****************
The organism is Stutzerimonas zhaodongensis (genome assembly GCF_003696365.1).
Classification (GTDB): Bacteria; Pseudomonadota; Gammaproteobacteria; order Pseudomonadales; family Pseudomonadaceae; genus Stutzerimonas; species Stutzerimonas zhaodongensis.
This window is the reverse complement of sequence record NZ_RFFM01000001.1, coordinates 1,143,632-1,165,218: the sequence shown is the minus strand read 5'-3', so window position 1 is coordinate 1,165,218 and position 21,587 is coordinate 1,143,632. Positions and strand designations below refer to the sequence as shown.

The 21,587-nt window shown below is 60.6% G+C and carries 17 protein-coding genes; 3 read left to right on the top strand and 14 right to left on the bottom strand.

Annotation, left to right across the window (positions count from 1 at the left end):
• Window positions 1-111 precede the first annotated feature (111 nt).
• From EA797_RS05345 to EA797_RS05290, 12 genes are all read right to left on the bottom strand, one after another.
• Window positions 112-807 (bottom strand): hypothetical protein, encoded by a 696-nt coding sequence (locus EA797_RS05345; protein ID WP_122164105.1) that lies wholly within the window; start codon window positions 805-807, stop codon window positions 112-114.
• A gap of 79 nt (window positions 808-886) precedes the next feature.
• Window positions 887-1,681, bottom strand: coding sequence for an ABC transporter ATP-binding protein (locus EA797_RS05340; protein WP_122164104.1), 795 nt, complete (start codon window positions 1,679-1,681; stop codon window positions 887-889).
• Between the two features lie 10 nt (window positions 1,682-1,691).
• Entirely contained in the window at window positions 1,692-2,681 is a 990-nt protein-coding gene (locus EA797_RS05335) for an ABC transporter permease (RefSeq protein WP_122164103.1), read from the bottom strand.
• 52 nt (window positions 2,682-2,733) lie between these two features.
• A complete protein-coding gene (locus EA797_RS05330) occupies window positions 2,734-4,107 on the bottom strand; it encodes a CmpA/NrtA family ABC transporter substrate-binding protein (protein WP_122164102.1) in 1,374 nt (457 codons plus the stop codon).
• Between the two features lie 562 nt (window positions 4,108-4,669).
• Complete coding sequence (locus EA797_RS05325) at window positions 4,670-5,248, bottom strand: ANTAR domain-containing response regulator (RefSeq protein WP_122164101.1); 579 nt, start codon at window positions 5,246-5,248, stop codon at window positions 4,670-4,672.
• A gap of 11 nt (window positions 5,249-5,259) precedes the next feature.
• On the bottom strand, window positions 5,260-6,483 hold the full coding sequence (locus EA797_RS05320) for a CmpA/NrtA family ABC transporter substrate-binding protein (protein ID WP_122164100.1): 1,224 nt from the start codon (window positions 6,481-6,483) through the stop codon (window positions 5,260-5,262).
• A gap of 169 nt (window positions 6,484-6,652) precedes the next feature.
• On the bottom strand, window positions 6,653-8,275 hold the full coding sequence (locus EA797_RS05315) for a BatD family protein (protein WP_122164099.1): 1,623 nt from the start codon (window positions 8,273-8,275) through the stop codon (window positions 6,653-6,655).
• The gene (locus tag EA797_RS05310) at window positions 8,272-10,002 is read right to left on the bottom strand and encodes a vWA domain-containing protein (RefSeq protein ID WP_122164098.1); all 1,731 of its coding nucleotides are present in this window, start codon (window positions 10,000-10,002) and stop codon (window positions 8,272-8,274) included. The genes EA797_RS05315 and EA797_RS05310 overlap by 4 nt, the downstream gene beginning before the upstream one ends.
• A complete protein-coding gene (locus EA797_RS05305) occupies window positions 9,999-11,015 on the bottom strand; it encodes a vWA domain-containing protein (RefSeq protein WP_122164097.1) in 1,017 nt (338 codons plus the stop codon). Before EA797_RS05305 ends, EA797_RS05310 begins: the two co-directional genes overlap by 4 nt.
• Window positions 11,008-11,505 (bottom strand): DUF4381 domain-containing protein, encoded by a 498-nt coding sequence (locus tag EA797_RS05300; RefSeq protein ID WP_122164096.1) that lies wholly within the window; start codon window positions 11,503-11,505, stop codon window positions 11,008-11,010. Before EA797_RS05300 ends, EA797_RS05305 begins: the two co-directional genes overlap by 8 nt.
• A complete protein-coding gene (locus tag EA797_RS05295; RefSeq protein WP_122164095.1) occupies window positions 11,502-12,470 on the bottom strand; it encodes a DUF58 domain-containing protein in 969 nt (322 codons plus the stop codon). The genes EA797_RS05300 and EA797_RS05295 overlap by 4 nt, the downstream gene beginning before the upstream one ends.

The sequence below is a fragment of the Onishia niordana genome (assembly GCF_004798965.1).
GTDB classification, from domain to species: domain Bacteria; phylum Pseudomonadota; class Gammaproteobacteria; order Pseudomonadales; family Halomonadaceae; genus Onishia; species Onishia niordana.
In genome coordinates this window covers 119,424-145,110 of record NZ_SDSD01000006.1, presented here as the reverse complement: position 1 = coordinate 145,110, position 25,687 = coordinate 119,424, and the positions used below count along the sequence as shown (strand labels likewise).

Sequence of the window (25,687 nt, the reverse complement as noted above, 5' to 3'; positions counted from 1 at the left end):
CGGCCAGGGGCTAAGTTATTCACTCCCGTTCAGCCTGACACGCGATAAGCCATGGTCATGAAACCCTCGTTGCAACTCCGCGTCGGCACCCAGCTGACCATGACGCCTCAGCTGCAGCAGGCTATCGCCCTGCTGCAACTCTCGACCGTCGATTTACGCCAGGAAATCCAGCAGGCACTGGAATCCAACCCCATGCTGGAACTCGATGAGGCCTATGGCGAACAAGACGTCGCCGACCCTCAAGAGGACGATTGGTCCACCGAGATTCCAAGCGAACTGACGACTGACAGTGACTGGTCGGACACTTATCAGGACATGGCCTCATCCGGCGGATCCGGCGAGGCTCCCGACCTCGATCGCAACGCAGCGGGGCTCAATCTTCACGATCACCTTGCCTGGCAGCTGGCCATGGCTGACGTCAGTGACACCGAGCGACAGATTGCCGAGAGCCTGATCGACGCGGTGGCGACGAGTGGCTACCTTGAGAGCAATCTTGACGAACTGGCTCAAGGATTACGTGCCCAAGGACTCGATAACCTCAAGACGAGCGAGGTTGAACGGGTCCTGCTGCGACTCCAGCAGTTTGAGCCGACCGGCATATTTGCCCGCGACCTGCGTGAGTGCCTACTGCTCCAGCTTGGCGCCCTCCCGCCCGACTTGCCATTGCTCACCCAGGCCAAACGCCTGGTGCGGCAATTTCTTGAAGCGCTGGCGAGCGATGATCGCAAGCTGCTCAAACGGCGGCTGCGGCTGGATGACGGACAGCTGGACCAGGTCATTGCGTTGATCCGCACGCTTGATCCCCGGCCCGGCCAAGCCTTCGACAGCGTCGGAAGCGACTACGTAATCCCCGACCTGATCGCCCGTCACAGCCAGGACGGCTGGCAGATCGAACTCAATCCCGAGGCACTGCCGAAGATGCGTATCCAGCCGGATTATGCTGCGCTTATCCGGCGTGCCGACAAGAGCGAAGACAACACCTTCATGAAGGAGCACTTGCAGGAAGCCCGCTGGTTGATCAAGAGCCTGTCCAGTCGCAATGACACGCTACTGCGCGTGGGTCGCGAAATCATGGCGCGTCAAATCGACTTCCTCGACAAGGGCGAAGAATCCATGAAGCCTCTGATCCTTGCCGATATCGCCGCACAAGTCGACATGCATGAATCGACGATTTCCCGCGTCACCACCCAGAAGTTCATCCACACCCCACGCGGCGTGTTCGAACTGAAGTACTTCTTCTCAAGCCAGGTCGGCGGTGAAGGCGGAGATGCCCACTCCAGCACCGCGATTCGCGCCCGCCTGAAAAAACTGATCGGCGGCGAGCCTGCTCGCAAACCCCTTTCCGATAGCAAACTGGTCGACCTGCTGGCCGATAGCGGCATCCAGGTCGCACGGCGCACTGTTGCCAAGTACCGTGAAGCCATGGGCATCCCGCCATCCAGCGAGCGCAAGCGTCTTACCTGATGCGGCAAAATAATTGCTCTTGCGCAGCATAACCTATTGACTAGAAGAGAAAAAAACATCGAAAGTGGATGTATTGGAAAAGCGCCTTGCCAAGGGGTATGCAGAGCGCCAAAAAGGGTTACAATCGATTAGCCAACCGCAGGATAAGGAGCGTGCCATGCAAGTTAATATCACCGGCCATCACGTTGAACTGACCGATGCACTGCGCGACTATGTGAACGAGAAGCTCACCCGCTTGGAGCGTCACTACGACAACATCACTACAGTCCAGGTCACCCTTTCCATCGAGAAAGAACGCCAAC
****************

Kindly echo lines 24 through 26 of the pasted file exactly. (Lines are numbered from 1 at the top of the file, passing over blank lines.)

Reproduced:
• A complete protein-coding gene (locus tag EA797_RS05295; RefSeq protein WP_122164095.1) occupies window positions 11,502-12,470 on the bottom strand; it encodes a DUF58 domain-containing protein in 969 nt (322 codons plus the stop codon). The genes EA797_RS05300 and EA797_RS05295 overlap by 4 nt, the downstream gene beginning before the upstream one ends.

The sequence below is a fragment of the Onishia niordana genome (assembly GCF_004798965.1).
GTDB classification, from domain to species: domain Bacteria; phylum Pseudomonadota; class Gammaproteobacteria; order Pseudomonadales; family Halomonadaceae; genus Onishia; species Onishia niordana.